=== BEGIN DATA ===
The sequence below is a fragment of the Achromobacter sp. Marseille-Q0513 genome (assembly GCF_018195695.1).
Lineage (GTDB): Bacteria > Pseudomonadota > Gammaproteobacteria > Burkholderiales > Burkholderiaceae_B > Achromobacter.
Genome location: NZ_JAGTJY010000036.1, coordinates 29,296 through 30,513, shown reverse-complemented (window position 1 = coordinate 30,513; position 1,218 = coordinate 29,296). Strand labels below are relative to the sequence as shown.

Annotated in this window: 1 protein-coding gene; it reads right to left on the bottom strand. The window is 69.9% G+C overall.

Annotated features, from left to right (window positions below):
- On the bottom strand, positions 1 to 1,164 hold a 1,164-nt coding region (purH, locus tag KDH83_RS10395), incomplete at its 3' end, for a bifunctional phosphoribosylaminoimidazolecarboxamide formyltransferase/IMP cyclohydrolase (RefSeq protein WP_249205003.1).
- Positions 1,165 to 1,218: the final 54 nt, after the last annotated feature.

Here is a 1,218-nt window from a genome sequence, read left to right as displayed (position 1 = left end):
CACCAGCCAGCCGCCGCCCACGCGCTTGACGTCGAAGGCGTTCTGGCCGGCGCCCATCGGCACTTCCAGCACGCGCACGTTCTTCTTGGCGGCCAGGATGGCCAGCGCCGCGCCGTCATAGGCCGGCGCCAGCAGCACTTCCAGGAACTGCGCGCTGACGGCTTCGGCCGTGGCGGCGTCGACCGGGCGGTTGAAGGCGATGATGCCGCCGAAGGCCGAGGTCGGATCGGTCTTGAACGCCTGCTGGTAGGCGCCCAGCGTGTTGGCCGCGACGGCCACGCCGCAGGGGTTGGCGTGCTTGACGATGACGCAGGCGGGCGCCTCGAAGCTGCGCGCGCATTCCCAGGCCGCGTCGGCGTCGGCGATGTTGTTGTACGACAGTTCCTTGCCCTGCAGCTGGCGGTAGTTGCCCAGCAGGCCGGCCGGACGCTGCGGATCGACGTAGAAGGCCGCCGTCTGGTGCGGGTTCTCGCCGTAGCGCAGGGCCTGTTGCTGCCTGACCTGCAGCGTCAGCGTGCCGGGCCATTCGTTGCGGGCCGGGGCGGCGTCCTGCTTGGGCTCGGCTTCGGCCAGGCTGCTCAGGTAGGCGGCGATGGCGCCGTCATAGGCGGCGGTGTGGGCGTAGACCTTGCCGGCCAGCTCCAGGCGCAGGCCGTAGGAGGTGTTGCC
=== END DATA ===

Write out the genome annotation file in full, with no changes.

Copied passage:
The sequence below is a fragment of the Achromobacter sp. Marseille-Q0513 genome (assembly GCF_018195695.1).
Lineage (GTDB): Bacteria > Pseudomonadota > Gammaproteobacteria > Burkholderiales > Burkholderiaceae_B > Achromobacter.
Genome location: NZ_JAGTJY010000036.1, coordinates 29,296 through 30,513, shown reverse-complemented (window position 1 = coordinate 30,513; position 1,218 = coordinate 29,296). Strand labels below are relative to the sequence as shown.

Annotated in this window: 1 protein-coding gene; it reads right to left on the bottom strand. The window is 69.9% G+C overall.

Annotated features, from left to right (window positions below):
- On the bottom strand, positions 1 to 1,164 hold a 1,164-nt coding region (purH, locus tag KDH83_RS10395), incomplete at its 3' end, for a bifunctional phosphoribosylaminoimidazolecarboxamide formyltransferase/IMP cyclohydrolase (RefSeq protein WP_249205003.1).
- Positions 1,165 to 1,218: the final 54 nt, after the last annotated feature.

Here is a 1,218-nt window from a genome sequence, read left to right as displayed (position 1 = left end):
CACCAGCCAGCCGCCGCCCACGCGCTTGACGTCGAAGGCGTTCTGGCCGGCGCCCATCGGCACTTCCAGCACGCGCACGTTCTTCTTGGCGGCCAGGATGGCCAGCGCCGCGCCGTCATAGGCCGGCGCCAGCAGCACTTCCAGGAACTGCGCGCTGACGGCTTCGGCCGTGGCGGCGTCGACCGGGCGGTTGAAGGCGATGATGCCGCCGAAGGCCGAGGTCGGATCGGTCTTGAACGCCTGCTGGTAGGCGCCCAGCGTGTTGGCCGCGACGGCCACGCCGCAGGGGTTGGCGTGCTTGACGATGACGCAGGCGGGCGCCTCGAAGCTGCGCGCGCATTCCCAGGCCGCGTCGGCGTCGGCGATGTTGTTGTACGACAGTTCCTTGCCCTGCAGCTGGCGGTAGTTGCCCAGCAGGCCGGCCGGACGCTGCGGATCGACGTAGAAGGCCGCCGTCTGGTGCGGGTTCTCGCCGTAGCGCAGGGCCTGTTGCTGCCTGACCTGCAGCGTCAGCGTGCCGGGCCATTCGTTGCGGGCCGGGGCGGCGTCCTGCTTGGGCTCGGCTTCGGCCAGGCTGCTCAGGTAGGCGGCGATGGCGCCGTCATAGGCGGCGGTGTGGGCGTAGACCTTGCCGGCCAGCTCCAGGCGCAGGCCGTAGGAGGTGTTGCC